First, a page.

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The Super Talent SuperCrypt is just big overall

For a usage example, I recently downloaded a couple of 7GB ISO files of the new Adobe CS5 Master Suite in preparation for a couple of articles.  I then wanted to install them on a PC in my office.  Rather than burn a couple of dual-layer DVDs (slow process) and install them from there (slow again) I copied the ISOs to my SuperCrypt drive and then copied them to the second PC.  Both PCs had USB 3.0 and by just eyeballing the Windows copy screen I wrote to the USB 3.0 drive at about 90 MB/s and read from it at about 150 MB/s.  It took just about a minute and a half to copy 14GB of data from the SuperCrypt to the secondary machine’s desktop.  Nice.

Despite all of this positive news about Super Talent’s SuperCrypt drive, I have some negative insight to share about the USB 3.0 standard in general.  I am wary about its adoption speed thanks to Intel’s platform division dragging its feet.  Intel has stated that consumer desktop chipsets will not see an update for the remainder of 2010 and thus we can be sure that Intel-based motherboards will not come with USB 3.0 support unless the vendors pay to integrate a third party controller.  While enthusiasts will likely find USB 3.0 all around, the Dells and HPs of the world may not and it is that mass customer base adoption that will really push vendors like Super Talent (and hundreds of others) to update to USB 3.0 ready hardware and allow them to lower prices.  Just as I fear is happening with Intel holding back SATA 6G adoption, we need to work to make sure they don’t do the same to USB 3.0.

For our first USB 3.0 drive, the Super Talent SuperCrypt was a dream to work with and because you don’t have to install any extra drivers (other than having USB 3.0 in your system to begin with) it remains as simple to use as any other USB thumb drive.  The performance was great for a first generation with read results up to as much as 220 MB/s that clearly show you why USB 2.0 needs to leave; there is still room to go to saturate the 500 MB/s USB 3.0 bus, but we’ll patiently wait as long as we get more drives like this for a lower price.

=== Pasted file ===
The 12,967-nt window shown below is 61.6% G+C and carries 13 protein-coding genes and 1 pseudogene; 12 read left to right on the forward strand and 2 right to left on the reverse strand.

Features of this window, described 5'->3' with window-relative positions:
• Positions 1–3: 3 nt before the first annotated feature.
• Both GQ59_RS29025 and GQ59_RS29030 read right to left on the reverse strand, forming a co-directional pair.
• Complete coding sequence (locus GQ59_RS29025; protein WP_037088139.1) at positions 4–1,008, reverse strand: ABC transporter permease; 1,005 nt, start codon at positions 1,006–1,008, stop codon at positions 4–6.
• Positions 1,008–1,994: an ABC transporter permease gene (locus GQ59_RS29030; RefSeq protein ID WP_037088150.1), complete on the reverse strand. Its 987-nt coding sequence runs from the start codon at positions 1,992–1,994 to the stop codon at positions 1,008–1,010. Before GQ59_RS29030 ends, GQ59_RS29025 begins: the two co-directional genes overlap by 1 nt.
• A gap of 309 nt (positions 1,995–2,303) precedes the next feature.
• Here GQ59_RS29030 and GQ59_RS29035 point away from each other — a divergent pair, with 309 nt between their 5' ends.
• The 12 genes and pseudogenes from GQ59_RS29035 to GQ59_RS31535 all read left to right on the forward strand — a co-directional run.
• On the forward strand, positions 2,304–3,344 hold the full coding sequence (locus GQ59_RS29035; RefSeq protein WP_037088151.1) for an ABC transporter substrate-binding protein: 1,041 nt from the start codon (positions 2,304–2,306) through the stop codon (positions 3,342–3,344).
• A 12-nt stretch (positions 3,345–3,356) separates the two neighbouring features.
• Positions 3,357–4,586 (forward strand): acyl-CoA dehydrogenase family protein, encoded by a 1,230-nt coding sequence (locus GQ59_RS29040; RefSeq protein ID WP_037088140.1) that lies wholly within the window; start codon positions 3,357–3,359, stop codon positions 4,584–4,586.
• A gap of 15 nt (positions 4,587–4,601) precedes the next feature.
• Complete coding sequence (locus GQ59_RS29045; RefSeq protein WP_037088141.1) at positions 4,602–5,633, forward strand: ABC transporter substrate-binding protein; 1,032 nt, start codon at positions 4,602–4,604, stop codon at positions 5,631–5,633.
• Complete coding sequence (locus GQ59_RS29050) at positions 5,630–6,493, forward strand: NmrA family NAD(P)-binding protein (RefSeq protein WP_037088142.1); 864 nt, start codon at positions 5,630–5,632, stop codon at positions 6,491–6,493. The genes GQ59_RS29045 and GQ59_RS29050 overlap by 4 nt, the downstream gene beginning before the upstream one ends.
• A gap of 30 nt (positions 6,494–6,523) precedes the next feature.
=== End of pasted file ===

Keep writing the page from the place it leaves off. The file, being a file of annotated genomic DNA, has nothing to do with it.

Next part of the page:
And don’t forget, with USB 2.0 backwards compatibility, this drive will be usable anywhere with any system, regardless of USB 3.0 integration.  You can copy those ISO files to your friend’s computer at USB 2.0 speeds if you need to – ugh. 

If you have USB 3.0 in your system already, or were thinking about the ASUS U3S6 or ECS add-in cards, then you need a device like this to truly see its potential.  You can use it for speedy backups or moving large amounts of data between USB 3.0-ready systems or just sit there and read and write to it to see how fast it can go.  I would like to see prices lowered on them as they are quite high but for getting speed and encryption features working right off the bat, Super Talent deserves some credit.

Our pricing engine has listings for all iterations of SuperCrypt drive.  Check it for the lower prices!